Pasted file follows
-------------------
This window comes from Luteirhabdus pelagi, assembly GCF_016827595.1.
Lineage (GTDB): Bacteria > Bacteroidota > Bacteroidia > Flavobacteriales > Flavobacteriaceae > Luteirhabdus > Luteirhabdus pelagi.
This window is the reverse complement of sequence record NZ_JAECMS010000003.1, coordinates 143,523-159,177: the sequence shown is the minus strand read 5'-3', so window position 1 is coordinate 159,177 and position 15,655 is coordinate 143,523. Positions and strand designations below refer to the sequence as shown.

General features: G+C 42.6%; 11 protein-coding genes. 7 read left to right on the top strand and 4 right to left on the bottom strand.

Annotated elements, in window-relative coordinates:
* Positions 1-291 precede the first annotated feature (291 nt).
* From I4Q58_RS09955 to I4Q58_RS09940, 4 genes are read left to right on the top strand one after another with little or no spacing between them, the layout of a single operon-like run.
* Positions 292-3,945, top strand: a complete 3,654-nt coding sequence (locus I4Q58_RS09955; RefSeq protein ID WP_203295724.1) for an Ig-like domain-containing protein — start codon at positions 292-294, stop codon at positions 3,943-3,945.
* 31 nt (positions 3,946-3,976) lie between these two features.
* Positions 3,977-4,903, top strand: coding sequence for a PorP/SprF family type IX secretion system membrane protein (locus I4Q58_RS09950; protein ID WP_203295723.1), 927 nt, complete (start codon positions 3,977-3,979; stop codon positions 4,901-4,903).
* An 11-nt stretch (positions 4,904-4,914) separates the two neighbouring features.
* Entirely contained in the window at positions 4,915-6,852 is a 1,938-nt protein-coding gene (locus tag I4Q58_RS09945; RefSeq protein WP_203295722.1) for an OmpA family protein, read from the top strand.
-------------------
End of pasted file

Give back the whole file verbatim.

This window comes from Luteirhabdus pelagi, assembly GCF_016827595.1.
Lineage (GTDB): Bacteria > Bacteroidota > Bacteroidia > Flavobacteriales > Flavobacteriaceae > Luteirhabdus > Luteirhabdus pelagi.
This window is the reverse complement of sequence record NZ_JAECMS010000003.1, coordinates 143,523-159,177: the sequence shown is the minus strand read 5'-3', so window position 1 is coordinate 159,177 and position 15,655 is coordinate 143,523. Positions and strand designations below refer to the sequence as shown.

General features: G+C 42.6%; 11 protein-coding genes. 7 read left to right on the top strand and 4 right to left on the bottom strand.

Annotated elements, in window-relative coordinates:
* Positions 1-291 precede the first annotated feature (291 nt).
* From I4Q58_RS09955 to I4Q58_RS09940, 4 genes are read left to right on the top strand one after another with little or no spacing between them, the layout of a single operon-like run.
* Positions 292-3,945, top strand: a complete 3,654-nt coding sequence (locus I4Q58_RS09955; RefSeq protein ID WP_203295724.1) for an Ig-like domain-containing protein — start codon at positions 292-294, stop codon at positions 3,943-3,945.
* 31 nt (positions 3,946-3,976) lie between these two features.
* Positions 3,977-4,903, top strand: coding sequence for a PorP/SprF family type IX secretion system membrane protein (locus I4Q58_RS09950; protein ID WP_203295723.1), 927 nt, complete (start codon positions 3,977-3,979; stop codon positions 4,901-4,903).
* An 11-nt stretch (positions 4,904-4,914) separates the two neighbouring features.
* Entirely contained in the window at positions 4,915-6,852 is a 1,938-nt protein-coding gene (locus tag I4Q58_RS09945; RefSeq protein WP_203295722.1) for an OmpA family protein, read from the top strand.